Dear friend / Your letter I with grief perused BLh12*11 (pp. 35-8)
And with your penitence make glad your friend
<The fourth letter [end: A O.]>

In compliance to your dull serious maggot BLh12*12 (pp. 38-41)
For a mere darling whimsy which they cherished
<The fifth letter>

From a sensual proud atheistical life BLh12*13 (pp. 42-4)
And making our heirs to be Morrice and Clayton / Libera nos domine
<The Duke of Buckingham’s litany>

Hail happy warrior whose arms have won BLh12*14 (pp. 45-7)
And waked me from my visionary joy
<On the Prince and Princess of Orange>

Husband thou dull insipid miscreant BLh12*15 (pp. 48-50)
Ruins soul body credit and estate
<A broadside against marriage directed to the inconsiderable animal called a husband>

Thou dull insipid wretch who couldst not choose BLh12*16 (pp. 51-4)
To live in credit and be fortunate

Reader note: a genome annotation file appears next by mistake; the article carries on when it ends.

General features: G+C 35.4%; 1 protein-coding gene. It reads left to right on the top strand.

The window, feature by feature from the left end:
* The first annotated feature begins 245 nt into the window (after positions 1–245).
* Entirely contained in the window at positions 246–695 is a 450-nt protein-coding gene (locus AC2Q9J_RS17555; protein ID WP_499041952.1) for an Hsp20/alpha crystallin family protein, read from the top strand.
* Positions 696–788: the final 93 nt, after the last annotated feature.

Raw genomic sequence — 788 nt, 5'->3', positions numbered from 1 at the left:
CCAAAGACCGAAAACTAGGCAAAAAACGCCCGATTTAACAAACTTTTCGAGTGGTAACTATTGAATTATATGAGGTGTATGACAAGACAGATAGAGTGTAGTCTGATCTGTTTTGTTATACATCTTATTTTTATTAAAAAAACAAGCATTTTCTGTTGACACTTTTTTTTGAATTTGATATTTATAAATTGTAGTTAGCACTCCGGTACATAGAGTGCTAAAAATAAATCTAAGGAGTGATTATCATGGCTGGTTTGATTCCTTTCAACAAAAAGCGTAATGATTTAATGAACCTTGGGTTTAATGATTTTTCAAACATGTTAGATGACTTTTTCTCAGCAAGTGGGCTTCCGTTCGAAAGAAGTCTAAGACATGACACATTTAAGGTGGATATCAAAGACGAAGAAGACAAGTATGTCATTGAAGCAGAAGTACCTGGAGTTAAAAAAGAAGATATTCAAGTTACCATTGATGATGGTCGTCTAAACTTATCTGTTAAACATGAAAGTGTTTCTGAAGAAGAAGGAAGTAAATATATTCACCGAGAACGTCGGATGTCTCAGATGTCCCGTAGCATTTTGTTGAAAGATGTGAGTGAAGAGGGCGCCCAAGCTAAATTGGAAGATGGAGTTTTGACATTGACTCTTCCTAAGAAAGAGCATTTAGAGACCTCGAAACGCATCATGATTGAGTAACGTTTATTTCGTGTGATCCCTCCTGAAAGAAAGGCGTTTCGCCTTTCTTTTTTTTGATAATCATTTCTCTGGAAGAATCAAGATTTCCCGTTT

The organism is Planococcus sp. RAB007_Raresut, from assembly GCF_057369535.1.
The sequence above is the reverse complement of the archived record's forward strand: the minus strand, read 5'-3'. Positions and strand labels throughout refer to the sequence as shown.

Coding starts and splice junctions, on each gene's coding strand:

<The answer in vindication of a marriage life>

Thanks ye kind powers I am at last got free BLh12*17 (pp. 55-9)
Rather than live to see my wedding day
<Satyr against marriage in a letter to a friend>

Thanks ye kind powers I am at last in love BLh12*18 (pp. 60-7)
That marriage hate as Æsops did grapes
<The answer to the foregoing letter>

What sir I see you’ve answered what I writ BLh12*19 (pp. 68-73)
I still do say defend it he that can
<The reply>

I sing the praise of a worthy knight BLh12*20 (pp. 74-7)
For his father was ruined by the first of the line
<Some verses upon the D[uke] of [Buckingham]>

Woman thou damned hyperbole in sin BLh12*21 (pp. 78-80)
A victim to her own virginity
<A satiric poem on women in general>

Hot lust within her reigns in ev’ry part BLh12*22 (pp. 81-2)
When Pluto takes her for his hellish love